History of the Campuses and Buildings of the University of Rochester
United States Hotel Prince Street Campus Eastman School of Music Medical Center River Campus Mid-Campus South Campus Mt. Hope Campus Graduate, Family and Veteran Housing Central Utilities Other Off-Site Buildings
Eastman School of Music Annex 1


Eastman School of Music Annex 1 from Rochester Public Library

The first Eastman School Annex of five stories was built on the east side of Swan street and opened in 1924.  The building included a bridge to the stage entrance of the Eastman Theatre and provided furnished space for orchestral rehearsals, ballet training, and the preparation of properties for operatic spectacles.

Executives of the School and Theatre were assigned garage space on the ground level.  The building was torn down in 1978 when structural issues were uncovered.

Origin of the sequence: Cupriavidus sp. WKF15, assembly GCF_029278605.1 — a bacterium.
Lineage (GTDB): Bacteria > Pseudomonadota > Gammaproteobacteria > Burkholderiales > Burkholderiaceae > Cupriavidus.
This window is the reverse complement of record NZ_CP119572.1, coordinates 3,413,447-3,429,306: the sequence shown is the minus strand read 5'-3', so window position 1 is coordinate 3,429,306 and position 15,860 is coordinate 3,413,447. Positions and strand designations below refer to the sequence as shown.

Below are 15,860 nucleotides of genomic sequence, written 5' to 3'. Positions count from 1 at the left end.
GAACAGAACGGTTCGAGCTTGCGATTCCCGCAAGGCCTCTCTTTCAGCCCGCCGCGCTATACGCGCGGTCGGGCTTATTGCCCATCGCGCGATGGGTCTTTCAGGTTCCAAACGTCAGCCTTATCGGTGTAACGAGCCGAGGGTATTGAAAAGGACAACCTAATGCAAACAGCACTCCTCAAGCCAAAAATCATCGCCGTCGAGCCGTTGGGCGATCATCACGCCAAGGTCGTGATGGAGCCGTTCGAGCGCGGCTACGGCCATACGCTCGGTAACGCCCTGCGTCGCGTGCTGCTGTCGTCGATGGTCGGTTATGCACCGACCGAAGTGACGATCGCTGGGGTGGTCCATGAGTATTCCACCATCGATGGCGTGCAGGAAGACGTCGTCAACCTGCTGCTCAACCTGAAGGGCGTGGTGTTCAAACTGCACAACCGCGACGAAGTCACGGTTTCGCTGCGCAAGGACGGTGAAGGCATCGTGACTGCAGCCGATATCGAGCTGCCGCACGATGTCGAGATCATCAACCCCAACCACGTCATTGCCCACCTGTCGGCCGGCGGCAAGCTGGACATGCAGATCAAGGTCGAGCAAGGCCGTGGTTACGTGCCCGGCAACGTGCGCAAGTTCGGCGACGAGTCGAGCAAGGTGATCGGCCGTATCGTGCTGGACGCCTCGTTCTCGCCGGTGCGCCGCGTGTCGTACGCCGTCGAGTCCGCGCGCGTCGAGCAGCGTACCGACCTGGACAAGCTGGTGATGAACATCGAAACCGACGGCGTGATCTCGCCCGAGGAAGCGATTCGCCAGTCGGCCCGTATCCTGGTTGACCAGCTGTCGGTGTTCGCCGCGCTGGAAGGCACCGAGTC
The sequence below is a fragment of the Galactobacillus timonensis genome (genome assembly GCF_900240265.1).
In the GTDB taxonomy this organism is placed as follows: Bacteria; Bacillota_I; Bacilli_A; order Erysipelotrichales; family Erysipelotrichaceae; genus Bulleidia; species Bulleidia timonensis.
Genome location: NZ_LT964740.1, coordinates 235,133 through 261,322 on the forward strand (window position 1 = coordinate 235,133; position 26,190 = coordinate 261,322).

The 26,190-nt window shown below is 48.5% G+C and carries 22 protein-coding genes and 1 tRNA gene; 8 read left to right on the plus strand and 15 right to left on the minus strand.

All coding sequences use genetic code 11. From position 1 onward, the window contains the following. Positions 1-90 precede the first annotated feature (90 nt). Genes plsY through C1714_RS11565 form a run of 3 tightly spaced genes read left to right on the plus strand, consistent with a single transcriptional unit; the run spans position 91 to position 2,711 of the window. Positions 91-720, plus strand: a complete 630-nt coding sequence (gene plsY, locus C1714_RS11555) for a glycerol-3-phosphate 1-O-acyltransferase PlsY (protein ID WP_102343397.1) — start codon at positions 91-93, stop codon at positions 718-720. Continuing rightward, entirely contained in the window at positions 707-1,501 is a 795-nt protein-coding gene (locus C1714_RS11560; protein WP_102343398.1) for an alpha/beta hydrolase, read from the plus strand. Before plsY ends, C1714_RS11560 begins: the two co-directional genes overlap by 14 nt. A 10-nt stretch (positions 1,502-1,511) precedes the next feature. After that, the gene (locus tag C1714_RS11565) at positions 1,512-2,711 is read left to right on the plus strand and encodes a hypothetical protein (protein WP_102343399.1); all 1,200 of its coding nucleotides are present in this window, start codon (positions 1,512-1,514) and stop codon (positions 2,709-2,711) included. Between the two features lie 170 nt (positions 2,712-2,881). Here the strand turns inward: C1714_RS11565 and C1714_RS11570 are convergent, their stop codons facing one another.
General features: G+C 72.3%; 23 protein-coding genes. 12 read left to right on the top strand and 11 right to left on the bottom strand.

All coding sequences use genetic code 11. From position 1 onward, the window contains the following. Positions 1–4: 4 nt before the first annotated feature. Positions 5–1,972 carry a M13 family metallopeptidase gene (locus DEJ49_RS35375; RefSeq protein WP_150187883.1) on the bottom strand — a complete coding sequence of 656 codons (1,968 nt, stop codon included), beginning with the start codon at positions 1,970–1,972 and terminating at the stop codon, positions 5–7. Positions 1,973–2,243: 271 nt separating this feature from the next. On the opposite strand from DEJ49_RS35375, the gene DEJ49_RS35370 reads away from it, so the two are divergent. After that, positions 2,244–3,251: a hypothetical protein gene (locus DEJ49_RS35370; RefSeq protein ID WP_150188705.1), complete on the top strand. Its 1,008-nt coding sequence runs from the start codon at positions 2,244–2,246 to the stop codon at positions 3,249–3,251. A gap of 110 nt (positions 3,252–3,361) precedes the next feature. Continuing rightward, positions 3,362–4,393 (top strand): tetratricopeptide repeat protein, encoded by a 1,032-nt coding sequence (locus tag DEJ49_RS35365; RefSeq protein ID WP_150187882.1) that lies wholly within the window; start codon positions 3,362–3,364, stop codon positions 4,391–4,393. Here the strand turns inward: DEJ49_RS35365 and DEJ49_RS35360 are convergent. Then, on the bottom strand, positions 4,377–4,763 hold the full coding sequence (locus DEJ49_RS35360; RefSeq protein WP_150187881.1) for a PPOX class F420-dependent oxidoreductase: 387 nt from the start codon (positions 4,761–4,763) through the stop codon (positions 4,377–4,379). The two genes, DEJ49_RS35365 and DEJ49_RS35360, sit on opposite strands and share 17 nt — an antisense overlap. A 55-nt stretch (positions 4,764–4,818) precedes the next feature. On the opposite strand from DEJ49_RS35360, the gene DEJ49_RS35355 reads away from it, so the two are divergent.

References
1923 "Eastman Theater Commences Work of Cleaning Site for $125,000 Five-Story Annex," Democrat and Chronicle, August 9, 1923, Page 19.
54 Swan Street

1924 "The New Building," The Note Book, March 31, 1924, Page 5.

1926 Plat Book of the City of Rochester
Plate 8:  Eastman School Annex and Powerhouse

1935 Plat Book of the City of Rochester  
Plate 1:  Eastman Theatre Annex

1977 History of the University of Rochester, 1850-1962, by Arthur J. May.  Expanded edition with notes
Chapter 18, The Birth of a Music Center
Since the facilities for teaching soon proved inadequate, two annexes were erected along Swan Street. The first, of five stories, adjacent to the Theatre and available in 1924, furnished space principally for orchestral rehearsals, ballet training, and the preparation of properties for operatic spectacles; a runway crossed over to the stage entrance of the Theatre. Executives of the School and Theatre were assigned garage space on the ground level;

1978 "Eastman's ballet plan crumbles," Democrat and Chronicle, April 19, 1978, Page 23.
Eastman School of Music's Annex 1 building, formerly known as the George Eastman Theater Ballet School, is being torn down.


2021 Morris A. Pierce